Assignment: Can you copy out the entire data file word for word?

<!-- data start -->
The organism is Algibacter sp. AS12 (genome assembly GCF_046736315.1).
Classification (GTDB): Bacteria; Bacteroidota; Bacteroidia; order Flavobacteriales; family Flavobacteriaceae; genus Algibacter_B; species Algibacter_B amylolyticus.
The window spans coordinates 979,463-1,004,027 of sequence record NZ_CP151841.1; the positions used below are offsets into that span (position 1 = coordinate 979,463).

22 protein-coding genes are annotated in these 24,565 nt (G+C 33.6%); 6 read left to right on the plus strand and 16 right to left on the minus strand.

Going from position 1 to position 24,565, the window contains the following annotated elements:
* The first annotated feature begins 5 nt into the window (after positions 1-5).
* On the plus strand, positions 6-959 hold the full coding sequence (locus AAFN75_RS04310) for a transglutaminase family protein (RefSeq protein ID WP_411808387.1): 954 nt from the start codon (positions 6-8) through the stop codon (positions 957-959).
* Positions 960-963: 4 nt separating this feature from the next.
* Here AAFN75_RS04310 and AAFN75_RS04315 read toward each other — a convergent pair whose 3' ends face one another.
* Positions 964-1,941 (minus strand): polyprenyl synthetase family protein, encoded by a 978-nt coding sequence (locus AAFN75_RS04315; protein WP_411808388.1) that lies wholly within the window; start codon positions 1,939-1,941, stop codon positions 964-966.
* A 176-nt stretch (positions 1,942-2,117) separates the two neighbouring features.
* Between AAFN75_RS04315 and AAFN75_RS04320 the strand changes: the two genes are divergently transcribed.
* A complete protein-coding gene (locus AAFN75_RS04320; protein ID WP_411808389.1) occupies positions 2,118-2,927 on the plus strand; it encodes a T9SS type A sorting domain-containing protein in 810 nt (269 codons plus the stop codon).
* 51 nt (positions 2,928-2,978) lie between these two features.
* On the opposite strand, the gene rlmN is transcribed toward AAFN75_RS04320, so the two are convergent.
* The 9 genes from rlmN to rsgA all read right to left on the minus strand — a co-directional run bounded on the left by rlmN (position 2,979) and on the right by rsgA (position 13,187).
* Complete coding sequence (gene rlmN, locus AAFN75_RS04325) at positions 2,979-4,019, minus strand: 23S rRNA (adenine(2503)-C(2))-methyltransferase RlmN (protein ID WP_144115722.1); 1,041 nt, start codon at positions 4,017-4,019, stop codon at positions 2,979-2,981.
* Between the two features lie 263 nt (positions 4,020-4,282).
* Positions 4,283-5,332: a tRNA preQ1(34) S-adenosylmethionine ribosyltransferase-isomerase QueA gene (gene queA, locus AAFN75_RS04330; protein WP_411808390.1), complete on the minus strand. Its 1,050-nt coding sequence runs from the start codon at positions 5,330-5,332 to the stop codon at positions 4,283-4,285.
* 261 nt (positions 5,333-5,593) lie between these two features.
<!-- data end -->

The organism is Algibacter sp. AS12 (genome assembly GCF_046736315.1).
Classification (GTDB): Bacteria; Bacteroidota; Bacteroidia; order Flavobacteriales; family Flavobacteriaceae; genus Algibacter_B; species Algibacter_B amylolyticus.
The window spans coordinates 979,463-1,004,027 of sequence record NZ_CP151841.1; the positions used below are offsets into that span (position 1 = coordinate 979,463).

22 protein-coding genes are annotated in these 24,565 nt (G+C 33.6%); 6 read left to right on the plus strand and 16 right to left on the minus strand.

Going from position 1 to position 24,565, the window contains the following annotated elements:
* The first annotated feature begins 5 nt into the window (after positions 1-5).
* On the plus strand, positions 6-959 hold the full coding sequence (locus AAFN75_RS04310) for a transglutaminase family protein (RefSeq protein ID WP_411808387.1): 954 nt from the start codon (positions 6-8) through the stop codon (positions 957-959).
* Positions 960-963: 4 nt separating this feature from the next.
* Here AAFN75_RS04310 and AAFN75_RS04315 read toward each other — a convergent pair whose 3' ends face one another.
* Positions 964-1,941 (minus strand): polyprenyl synthetase family protein, encoded by a 978-nt coding sequence (locus AAFN75_RS04315; protein WP_411808388.1) that lies wholly within the window; start codon positions 1,939-1,941, stop codon positions 964-966.
* A 176-nt stretch (positions 1,942-2,117) separates the two neighbouring features.
* Between AAFN75_RS04315 and AAFN75_RS04320 the strand changes: the two genes are divergently transcribed.
* A complete protein-coding gene (locus AAFN75_RS04320; protein ID WP_411808389.1) occupies positions 2,118-2,927 on the plus strand; it encodes a T9SS type A sorting domain-containing protein in 810 nt (269 codons plus the stop codon).
* 51 nt (positions 2,928-2,978) lie between these two features.
* On the opposite strand, the gene rlmN is transcribed toward AAFN75_RS04320, so the two are convergent.
* The 9 genes from rlmN to rsgA all read right to left on the minus strand — a co-directional run bounded on the left by rlmN (position 2,979) and on the right by rsgA (position 13,187).
* Complete coding sequence (gene rlmN, locus AAFN75_RS04325) at positions 2,979-4,019, minus strand: 23S rRNA (adenine(2503)-C(2))-methyltransferase RlmN (protein ID WP_144115722.1); 1,041 nt, start codon at positions 4,017-4,019, stop codon at positions 2,979-2,981.
* Between the two features lie 263 nt (positions 4,020-4,282).
* Positions 4,283-5,332: a tRNA preQ1(34) S-adenosylmethionine ribosyltransferase-isomerase QueA gene (gene queA, locus AAFN75_RS04330; protein WP_411808390.1), complete on the minus strand. Its 1,050-nt coding sequence runs from the start codon at positions 5,330-5,332 to the stop codon at positions 4,283-4,285.
* 261 nt (positions 5,333-5,593) lie between these two features.